Information Security (SPG 601.27), which was revised in 2018, and its supporting standards strive to strike a balance between appropriately securing the university and enabling its teaching, research, clinical, and administrative missions.
- U-M’s approach to information security is risk-based.
- Units partner with Information Assurance (IA) to understand their risk.
- Units implement information security controls and practices to mitigate risks for unit-specific systems and applications under their direct or primary control.
Keep these key points in mind as you work to align your unit's IT security practices with the policy and standards:
- Information security is a shared responsibility. To protect both institutional and personal data and systems, U-M IT service providers, unit IT staff, and individual faculty, staff, and researchers all must do their part.
- There is no such thing as 100% security; incremental improvement is still improvement. Good IT security practices are always a work-in-progress marked by continuous, incremental, and iterative improvement.
- Prioritize opportunities for improvement. You cannot do everything at once. Think about what is most important for your unit as a whole, balancing the differing needs and expectations or your stakeholders and decide what to work on first. Develop an action plan, implement it, and measure unit progress.
- Phased Approach (Fall 2018–December 2020).
- Allows for additional work on security services and infrastructure at both unit and institutional levels.
- Allows for identifying and resolving unforeseen issues and planning to mitigate gaps.
- Units encouraged to conduct self-assessment and inform senior leadership of progress .
Support from Information Assurance
IA meets regularly with unit IT staff, university stakeholders, IT governance groups, and others to:
- Update the U-M community about new and revised policies and standards and to seek related feedback.
- Support units and departments in their efforts to align with the requirements of the policies and standards. IA subject matter experts are available to work with units on aligning with specific standards.
IA provides these resources:
- Unit Self-Assessment of Progress. Units are encouraged to conduct a voluntary self-assessment of their progress toward alignment with the Minimum Information Security Requirements encompassed in the standards that support Information Security (SPG 601.27). IA is available to support units in their self-assessment but will not directly carry out any assessments. Units are not expected to submit their self-assessments to IA.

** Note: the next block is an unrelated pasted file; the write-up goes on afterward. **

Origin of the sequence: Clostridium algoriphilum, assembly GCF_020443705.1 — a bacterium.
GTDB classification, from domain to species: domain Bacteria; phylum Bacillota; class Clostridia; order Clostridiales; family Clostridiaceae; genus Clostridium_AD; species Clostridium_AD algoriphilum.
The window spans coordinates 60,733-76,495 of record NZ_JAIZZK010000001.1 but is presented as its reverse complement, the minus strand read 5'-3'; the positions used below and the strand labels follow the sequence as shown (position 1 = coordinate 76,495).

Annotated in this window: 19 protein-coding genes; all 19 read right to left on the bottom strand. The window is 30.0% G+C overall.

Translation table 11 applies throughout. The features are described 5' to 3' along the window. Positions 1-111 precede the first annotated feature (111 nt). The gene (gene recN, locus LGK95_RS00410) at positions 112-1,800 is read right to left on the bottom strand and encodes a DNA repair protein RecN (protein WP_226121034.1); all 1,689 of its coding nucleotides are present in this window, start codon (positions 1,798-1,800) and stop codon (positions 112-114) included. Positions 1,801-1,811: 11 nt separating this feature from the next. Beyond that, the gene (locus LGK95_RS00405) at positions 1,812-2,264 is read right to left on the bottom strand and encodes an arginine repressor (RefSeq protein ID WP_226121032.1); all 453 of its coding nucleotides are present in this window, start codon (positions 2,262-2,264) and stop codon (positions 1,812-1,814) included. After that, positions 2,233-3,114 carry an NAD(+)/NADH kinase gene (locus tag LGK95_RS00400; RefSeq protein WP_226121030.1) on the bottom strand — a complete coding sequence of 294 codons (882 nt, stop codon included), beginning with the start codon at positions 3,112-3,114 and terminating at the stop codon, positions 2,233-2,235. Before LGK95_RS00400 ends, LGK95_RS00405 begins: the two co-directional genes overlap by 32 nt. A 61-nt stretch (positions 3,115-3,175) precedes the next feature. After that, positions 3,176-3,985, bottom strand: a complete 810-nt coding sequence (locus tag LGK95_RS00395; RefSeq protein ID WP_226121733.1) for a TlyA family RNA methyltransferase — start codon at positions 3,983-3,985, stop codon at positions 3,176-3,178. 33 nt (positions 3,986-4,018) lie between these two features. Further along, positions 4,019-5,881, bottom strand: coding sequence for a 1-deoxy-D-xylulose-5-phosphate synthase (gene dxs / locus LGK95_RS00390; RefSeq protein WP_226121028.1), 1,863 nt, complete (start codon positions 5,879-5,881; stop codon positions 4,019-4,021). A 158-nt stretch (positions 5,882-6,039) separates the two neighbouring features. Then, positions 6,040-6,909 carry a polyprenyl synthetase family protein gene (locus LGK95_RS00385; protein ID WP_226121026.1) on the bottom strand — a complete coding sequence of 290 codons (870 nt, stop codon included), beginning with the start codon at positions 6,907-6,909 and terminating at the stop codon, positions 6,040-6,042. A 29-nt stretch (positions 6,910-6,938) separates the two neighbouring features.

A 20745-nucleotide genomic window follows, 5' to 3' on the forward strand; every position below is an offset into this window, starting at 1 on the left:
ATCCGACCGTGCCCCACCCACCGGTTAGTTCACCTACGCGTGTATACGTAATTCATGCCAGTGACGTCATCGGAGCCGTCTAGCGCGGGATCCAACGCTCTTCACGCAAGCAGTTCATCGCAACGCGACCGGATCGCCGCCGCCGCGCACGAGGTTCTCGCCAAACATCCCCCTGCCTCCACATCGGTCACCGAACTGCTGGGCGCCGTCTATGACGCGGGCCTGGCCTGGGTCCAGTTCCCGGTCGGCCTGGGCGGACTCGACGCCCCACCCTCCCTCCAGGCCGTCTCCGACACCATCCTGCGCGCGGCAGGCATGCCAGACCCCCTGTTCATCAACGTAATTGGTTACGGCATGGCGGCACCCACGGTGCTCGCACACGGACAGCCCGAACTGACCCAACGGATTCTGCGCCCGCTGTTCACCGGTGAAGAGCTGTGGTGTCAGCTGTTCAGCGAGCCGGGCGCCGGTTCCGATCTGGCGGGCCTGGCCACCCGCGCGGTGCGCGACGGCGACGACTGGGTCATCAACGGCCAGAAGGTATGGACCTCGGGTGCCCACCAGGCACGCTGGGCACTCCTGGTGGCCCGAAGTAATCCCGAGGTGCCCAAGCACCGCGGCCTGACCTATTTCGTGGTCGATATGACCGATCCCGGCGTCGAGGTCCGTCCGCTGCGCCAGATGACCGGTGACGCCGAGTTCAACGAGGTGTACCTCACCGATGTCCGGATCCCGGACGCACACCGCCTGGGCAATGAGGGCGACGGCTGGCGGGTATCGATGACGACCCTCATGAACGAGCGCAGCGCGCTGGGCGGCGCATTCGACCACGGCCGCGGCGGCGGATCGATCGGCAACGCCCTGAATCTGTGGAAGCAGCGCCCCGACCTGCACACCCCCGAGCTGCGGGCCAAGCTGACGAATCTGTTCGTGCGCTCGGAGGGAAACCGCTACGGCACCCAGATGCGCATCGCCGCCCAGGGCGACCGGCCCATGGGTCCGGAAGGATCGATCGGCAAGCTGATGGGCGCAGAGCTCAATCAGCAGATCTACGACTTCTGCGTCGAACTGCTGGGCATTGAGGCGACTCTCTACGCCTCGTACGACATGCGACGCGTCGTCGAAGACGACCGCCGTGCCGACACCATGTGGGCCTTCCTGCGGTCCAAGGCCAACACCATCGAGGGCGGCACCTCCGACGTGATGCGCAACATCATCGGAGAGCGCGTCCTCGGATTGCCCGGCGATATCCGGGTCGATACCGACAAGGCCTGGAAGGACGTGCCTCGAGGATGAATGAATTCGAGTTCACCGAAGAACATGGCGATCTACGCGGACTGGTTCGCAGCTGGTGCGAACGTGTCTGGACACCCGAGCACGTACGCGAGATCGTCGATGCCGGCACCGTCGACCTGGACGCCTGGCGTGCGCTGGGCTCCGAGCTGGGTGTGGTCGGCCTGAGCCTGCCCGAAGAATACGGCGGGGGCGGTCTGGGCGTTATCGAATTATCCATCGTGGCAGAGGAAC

- Materials from Standards Working Sessions. IA held informational sessions for unit IT staff and others throughout 2019 to discuss in-depth each standard and provide an opportunity to ask questions of IA subject matter experts. Materials (slides, recordings, Q&A reports) are at SPG 601.27 Alignment Presentations.
- Guidance and Documentation on Safe Computing. Detailed guidance, documentation, and tools to support implementation and alignment with the policy and standards are available at Protect Your Unit’s IT.
- Unit-Specific Alignment Planning Meetings. Units and departments can schedule individual meetings with IA subject matter experts by sending email to email@example.com.
- Alignment Using U-M IT Service Provider Services. Units may find it easier and more efficient to use services provided by U-M IT service providers (ITS, HITS, UM-Dearborn ITS, UM-Flint ITS) that are already aligned to specified requirements and standards. See the Sensitive Data Guide to IT Services.
- Communities of Practice. IA has set up joinable MCommunity groups to serve as communities of practice where you can access the collective wisdom and expertise of your U-M colleagues, including IA subject matter experts. See Communities of Practice for Information Security Standards.
SULs are Facilitating
IA has asked each unit’s Security Unit Liaison (SUL) to facilitate and coordinate their unit’s alignment planning. Specific objectives of this work include:
- Reviewing the policy and standards with appropriate unit employees to understand how they specifically apply in their unit environment. For example, many requirements apply only to sensitive institutional data classified as High or Restricted.
- Planning how to meet the minimum information security requirements applicable to unit information systems and applications.
- Educating unit faculty and staff about information security policies, standards, and their shared responsibility.
- Soliciting and incorporating input from unit IT staff, administrative and business system administrators, faculty, and researchers.
- Collaborating to identify potential resource needs or constraints.
- Determining how best to apprise unit leadership of progress and identified gaps in alignment.